Miss Marie Beckham spent several
days recently with her sister, Mrs.
H. C. Brooks.
On last Friday evening Mrs. Rufu3
Castles delightfully entertained the
Young People of the community with
a square dance. Quite a large crowd
was there and a most enjoyable time
was spent by all.
Miss Ella Smith spent Friday in
I1 MPROVEMENT NOT YET
GENERAL SAYS BABSON
Wellesley Hills, December 2, 1922.
Roger W. Babson today called atten
tion to a very important fact in dis
cussing the general industrial revi
"Depressions hit the country very
much like storms," says Mr. Babson,
"and just as they affect different lo
calities of the country in regular se
quence they also affect the different
divisions of our business world in dif
ferent degrees and at diffdrent times.
"The fact that a depressiou ordi
narily starts in the Northeast works
South and West, finishing its course
in California, is clearly evident from
a statistical study of the situation.
If we look at the business world we
find it dividing itself into four big~
divisions and we find that the busi
ness depression traces its regular
course thru this industrial fabric.
"First, there is the Raw Materials
Group, or iron and steel companies,
coppers and oils, crop and live stock
producers. Second there is the Trans
portation Group, the railroads and
steam ships. Third, there is the Man
ufacturing Group with its automobile
factories, textile mills and the other
fabricators of finished products.
Fourth,'and finally there is the Dis
tribution Group headed by the whole
sale houses, mail order firms, chain
stores, and finishing with the multi
tude of retail establishments.
"Now what happens to these Big
Four Groups when a business depres
sion hits the country ? The first to
suffer is the Manufacturing Group.
This is partly the result of financial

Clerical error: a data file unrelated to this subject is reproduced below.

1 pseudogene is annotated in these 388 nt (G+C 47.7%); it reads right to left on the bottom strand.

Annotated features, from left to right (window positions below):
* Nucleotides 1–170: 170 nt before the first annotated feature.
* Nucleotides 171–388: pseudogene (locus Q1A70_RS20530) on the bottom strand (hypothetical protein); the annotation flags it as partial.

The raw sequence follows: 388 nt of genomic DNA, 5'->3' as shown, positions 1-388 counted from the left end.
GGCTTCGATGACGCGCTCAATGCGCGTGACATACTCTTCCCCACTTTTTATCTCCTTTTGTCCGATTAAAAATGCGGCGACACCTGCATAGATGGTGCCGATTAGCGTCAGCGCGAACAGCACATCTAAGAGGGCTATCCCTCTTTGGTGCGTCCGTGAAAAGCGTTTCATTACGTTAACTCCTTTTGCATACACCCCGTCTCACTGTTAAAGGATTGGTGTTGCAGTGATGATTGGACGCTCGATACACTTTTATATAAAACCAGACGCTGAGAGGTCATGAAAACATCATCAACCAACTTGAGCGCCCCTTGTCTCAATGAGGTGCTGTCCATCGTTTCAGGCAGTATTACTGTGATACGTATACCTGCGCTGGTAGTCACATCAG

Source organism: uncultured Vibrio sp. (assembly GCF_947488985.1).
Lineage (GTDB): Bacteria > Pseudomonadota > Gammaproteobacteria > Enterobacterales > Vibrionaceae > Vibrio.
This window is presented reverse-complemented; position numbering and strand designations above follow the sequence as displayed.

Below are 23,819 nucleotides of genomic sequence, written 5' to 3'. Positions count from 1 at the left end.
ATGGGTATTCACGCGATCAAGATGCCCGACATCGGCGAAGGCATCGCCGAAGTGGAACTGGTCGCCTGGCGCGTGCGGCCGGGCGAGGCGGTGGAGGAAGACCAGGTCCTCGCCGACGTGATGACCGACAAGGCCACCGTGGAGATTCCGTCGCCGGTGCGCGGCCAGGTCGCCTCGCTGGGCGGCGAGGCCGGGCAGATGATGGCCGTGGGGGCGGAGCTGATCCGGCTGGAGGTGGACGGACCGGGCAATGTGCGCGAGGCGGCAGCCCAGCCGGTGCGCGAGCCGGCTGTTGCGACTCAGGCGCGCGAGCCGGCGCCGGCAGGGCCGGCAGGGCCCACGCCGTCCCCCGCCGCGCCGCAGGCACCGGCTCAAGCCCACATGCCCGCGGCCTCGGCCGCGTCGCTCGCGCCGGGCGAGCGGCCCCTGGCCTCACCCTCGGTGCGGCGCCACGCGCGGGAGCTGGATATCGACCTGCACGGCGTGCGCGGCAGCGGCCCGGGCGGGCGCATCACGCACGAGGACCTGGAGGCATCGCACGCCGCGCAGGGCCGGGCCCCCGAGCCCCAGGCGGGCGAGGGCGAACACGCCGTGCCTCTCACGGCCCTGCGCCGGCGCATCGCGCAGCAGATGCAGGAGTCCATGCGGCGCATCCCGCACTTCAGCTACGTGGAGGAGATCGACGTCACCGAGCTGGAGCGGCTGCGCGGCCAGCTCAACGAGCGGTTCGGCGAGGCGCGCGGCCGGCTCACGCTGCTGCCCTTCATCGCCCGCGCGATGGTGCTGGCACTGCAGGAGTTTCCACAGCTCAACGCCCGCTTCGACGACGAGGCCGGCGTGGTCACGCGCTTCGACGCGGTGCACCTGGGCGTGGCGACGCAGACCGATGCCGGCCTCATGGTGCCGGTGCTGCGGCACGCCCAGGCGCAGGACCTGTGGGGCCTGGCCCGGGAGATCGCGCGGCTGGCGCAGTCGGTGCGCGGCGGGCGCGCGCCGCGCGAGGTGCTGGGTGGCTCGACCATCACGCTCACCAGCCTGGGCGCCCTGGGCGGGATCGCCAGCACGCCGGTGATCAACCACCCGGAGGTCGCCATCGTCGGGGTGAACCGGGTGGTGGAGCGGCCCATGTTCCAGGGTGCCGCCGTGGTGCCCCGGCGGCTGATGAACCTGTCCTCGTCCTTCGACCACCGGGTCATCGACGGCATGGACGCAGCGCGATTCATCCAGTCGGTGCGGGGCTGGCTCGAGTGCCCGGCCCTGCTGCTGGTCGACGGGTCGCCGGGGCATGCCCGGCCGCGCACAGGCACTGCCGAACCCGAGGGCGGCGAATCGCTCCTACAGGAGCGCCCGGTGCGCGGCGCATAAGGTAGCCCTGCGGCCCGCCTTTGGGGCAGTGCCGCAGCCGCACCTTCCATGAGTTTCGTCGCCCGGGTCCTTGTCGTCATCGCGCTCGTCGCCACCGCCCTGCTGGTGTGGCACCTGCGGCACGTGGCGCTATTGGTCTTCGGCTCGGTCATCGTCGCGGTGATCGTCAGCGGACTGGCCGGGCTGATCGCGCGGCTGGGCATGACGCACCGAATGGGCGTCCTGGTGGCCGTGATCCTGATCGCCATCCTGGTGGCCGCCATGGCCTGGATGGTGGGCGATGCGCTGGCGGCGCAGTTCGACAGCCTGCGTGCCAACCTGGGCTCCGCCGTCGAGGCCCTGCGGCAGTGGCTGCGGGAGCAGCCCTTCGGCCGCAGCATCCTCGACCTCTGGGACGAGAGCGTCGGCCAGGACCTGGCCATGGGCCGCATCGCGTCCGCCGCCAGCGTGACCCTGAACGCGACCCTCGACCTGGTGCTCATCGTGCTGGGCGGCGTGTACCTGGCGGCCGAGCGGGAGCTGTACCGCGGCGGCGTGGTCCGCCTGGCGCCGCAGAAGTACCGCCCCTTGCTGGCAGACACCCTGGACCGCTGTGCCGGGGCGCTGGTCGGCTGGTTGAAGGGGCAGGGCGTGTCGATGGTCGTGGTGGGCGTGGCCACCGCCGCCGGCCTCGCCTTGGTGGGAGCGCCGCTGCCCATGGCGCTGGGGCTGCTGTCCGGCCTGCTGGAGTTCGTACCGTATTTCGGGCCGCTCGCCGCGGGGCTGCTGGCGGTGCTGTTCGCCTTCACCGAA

stringency. Take the recent depres
sion, it appeared first among shoe
factories, textile mills, and other fac
tories. In a broad way these are con
centrated in the Northeast section of
the country, and it was exactly in thi.
region that trouble first appeared.
This was entirely characteristic. It
is what happened also in earlier peri
ods of business dlepression. Farsight
ed executives foresaw long in ad
vance, that this would be the first
part of the country to weaken, be
cause it is the home of the Manufac
"Then comes the next act in the
drama of depression. As the logical
result of curtailed manufacturing, -.e
get a slump in the Raw Materia1N
Group. When a shoe factory shuts
(own, orders for leather shrink.
When a textile mill closes, demand for
cotton andl wool dies down. So the
initial weakness in the Northeast
spreads to the West and the South.
The West and the South are the home
of the Raw Materials Group.
"As traffic in finished goods andl
raw materials subsides, there is les
sened activity for the Transportation
Group. The railroads fall into line
on the downward march.
"The tragedy closes with the last
act, namely, the downfall of the Dis
tributing Group, numbering the great
mass of retailers scattered thruout
the entire country who are caught
with high cost goods. The econom
ic curtain falls on a land sunk in al-I